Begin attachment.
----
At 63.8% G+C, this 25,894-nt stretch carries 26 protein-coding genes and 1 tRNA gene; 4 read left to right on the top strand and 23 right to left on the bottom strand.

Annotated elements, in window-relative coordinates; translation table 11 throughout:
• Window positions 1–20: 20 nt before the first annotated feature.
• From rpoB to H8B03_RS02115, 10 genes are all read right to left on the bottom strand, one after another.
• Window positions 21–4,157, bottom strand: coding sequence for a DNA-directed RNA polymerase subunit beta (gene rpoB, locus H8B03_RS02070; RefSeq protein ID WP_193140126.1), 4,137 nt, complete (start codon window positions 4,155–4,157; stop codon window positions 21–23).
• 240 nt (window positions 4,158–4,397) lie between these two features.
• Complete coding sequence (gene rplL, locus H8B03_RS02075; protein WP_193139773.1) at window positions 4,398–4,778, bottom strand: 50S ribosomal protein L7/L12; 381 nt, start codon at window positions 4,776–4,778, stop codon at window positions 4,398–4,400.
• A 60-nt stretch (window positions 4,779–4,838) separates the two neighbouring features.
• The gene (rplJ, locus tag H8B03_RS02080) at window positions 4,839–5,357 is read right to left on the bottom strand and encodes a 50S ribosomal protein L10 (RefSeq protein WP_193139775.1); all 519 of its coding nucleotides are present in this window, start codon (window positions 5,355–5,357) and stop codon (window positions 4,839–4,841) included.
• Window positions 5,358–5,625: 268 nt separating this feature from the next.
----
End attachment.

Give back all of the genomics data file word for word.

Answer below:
At 63.8% G+C, this 25,894-nt stretch carries 26 protein-coding genes and 1 tRNA gene; 4 read left to right on the top strand and 23 right to left on the bottom strand.

Annotated elements, in window-relative coordinates; translation table 11 throughout:
• Window positions 1–20: 20 nt before the first annotated feature.
• From rpoB to H8B03_RS02115, 10 genes are all read right to left on the bottom strand, one after another.
• Window positions 21–4,157, bottom strand: coding sequence for a DNA-directed RNA polymerase subunit beta (gene rpoB, locus H8B03_RS02070; RefSeq protein ID WP_193140126.1), 4,137 nt, complete (start codon window positions 4,155–4,157; stop codon window positions 21–23).
• 240 nt (window positions 4,158–4,397) lie between these two features.
• Complete coding sequence (gene rplL, locus H8B03_RS02075; protein WP_193139773.1) at window positions 4,398–4,778, bottom strand: 50S ribosomal protein L7/L12; 381 nt, start codon at window positions 4,776–4,778, stop codon at window positions 4,398–4,400.
• A 60-nt stretch (window positions 4,779–4,838) separates the two neighbouring features.
• The gene (rplJ, locus tag H8B03_RS02080) at window positions 4,839–5,357 is read right to left on the bottom strand and encodes a 50S ribosomal protein L10 (RefSeq protein WP_193139775.1); all 519 of its coding nucleotides are present in this window, start codon (window positions 5,355–5,357) and stop codon (window positions 4,839–4,841) included.
• Window positions 5,358–5,625: 268 nt separating this feature from the next.